Food pairings: Roasts, grilled meats, game, duck, beef.
"In contrast to the 2002, the 2003 Sena is more primary and more complete. It is purple-colored with an expressive array of pain grille, clove, espresso, earth, black currants, and blackberry. This is followed by a wine which admirably combines power and elegance. There are layers of sweet fruit, and the oak, tannin, and acidity are nicely integrated. Cellar this superior effort for another 4-6 years and drink it through 2030.
Sena was originally a joint venture between Robert Mondavi and Eduardo Chadwick. The first vintage was in 1995 and in 1999 the Sena Hillside Vineyard was purchased. Currently, all the grapes going into Sena come from this biodynamically farmed vineyard. It is planted with Cabernet Sauvignon, Merlot, Carmenere, and Cabernet Franc. In a typical vintage Sena is about three-fourths Cabernet Sauvignon although in 2003, Cabernet Sauvignon composed 52% of the blend and Merlot 40%. The wine is aged for 18 months in predominantly new French oak."
Dramatic geographic and climatic changes from west to east make Chile an exciting frontier for wines of all styles. Chile’s entire western border is Pacific coastline, its center is composed of warm valleys and on its eastern border, are the soaring Andes Mountains.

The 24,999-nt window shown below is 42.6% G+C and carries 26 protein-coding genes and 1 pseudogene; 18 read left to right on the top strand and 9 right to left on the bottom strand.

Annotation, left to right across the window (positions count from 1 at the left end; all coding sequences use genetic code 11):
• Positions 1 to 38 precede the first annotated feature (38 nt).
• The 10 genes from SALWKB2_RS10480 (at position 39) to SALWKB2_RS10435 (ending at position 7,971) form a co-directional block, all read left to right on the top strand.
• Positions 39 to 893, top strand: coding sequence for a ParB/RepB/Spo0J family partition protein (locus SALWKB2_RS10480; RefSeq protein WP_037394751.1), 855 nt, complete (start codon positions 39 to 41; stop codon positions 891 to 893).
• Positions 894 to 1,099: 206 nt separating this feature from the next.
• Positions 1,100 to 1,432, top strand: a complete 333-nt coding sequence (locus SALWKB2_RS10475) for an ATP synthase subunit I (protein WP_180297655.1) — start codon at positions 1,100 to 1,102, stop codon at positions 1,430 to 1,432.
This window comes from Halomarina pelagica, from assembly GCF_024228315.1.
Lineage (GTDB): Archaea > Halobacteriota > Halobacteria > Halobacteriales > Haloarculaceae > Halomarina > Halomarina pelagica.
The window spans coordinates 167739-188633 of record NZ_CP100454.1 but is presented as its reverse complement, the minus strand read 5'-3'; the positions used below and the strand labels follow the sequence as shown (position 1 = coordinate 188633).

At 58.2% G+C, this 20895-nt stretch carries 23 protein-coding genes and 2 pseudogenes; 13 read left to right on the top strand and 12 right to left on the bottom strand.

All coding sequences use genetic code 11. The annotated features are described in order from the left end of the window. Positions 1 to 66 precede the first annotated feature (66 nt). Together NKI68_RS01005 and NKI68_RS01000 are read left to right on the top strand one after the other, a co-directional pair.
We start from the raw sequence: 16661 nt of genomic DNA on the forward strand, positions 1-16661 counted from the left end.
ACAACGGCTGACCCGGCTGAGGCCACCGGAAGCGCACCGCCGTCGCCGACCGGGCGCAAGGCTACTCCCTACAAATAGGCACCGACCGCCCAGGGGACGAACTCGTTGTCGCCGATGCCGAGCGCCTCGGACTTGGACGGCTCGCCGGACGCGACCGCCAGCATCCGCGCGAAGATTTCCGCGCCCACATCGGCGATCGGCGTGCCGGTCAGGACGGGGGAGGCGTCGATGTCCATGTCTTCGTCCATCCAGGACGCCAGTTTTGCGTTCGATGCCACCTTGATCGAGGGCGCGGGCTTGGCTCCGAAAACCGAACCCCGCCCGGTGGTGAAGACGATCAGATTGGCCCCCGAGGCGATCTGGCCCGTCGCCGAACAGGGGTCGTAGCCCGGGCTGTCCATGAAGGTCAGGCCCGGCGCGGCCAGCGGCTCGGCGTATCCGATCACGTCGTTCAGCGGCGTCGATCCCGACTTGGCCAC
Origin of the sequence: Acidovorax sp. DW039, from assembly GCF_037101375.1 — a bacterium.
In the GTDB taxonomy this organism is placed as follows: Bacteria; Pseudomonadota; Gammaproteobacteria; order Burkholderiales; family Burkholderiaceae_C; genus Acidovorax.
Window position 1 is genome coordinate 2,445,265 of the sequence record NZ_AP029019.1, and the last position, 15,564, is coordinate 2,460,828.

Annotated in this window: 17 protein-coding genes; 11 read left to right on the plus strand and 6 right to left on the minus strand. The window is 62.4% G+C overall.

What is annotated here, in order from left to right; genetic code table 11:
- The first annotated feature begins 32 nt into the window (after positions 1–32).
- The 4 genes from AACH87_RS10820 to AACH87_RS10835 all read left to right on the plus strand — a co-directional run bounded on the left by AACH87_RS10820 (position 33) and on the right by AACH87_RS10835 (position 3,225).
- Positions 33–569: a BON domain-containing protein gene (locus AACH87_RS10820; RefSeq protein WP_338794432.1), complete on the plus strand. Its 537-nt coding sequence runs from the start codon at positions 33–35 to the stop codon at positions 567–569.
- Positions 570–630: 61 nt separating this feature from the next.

Chile’s central valleys, sheltered by the costal ranges, and in some parts climbing the eastern slopes of the Andes, remain relatively warm and dry. The conditions are ideal for producing concentrated, full-bodied, aromatic reds rich in black and red fruits. The eponymous Aconcagua Valley—hot and dry—is home to intense red wines made from Cabernet Sauvignon, Syrah and Merlot.
Chilly breezes from the Antarctic Humboldt Current allow the coastal regions of Casablanca Valley and San Antonio Valley to focus on the cool climate loving varieties, Pinot Noir, Chardonnay and Sauvignon Blanc.
Chile’s Coquimbo region in the far north, containing the Elqui and Limari Valleys, historically focused solely on Pisco production. But here the minimal rainfall, intense sunlight and chilly ocean breezes allow success with Chardonnay and Pinot Noir. The up-and-coming southern regions of Bio Bio and Itata in the south make excellent Riesling, Chardonnay and Pinot Noir.
Spanish settlers, Juan Jufre and Diego Garcia de Cáceres, most likely brought Vitis vinifera (Europe’s wine producing vine species) to the Central Valley of Chile sometime in the 1550s. One fun fact about Chile is that its natural geographical borders have allowed it to avoid phylloxera and as a result, vines are often planted on their own rootstock rather than grafted.
One of the world’s most classic and popular styles of red wine, Bordeaux-inspired blends have spread from their homeland in France to nearly every corner of the New World. Typically based on either Cabernet Sauvignon or Merlot and supported by Cabernet Franc, Malbec and Petit Verdot, the best of these are densely hued, fragrant, full of fruit and boast a structure that begs for cellar time. Somm Secret—Blends from Bordeaux are generally earthier compared to those from the New World, which tend to be fruit-dominant.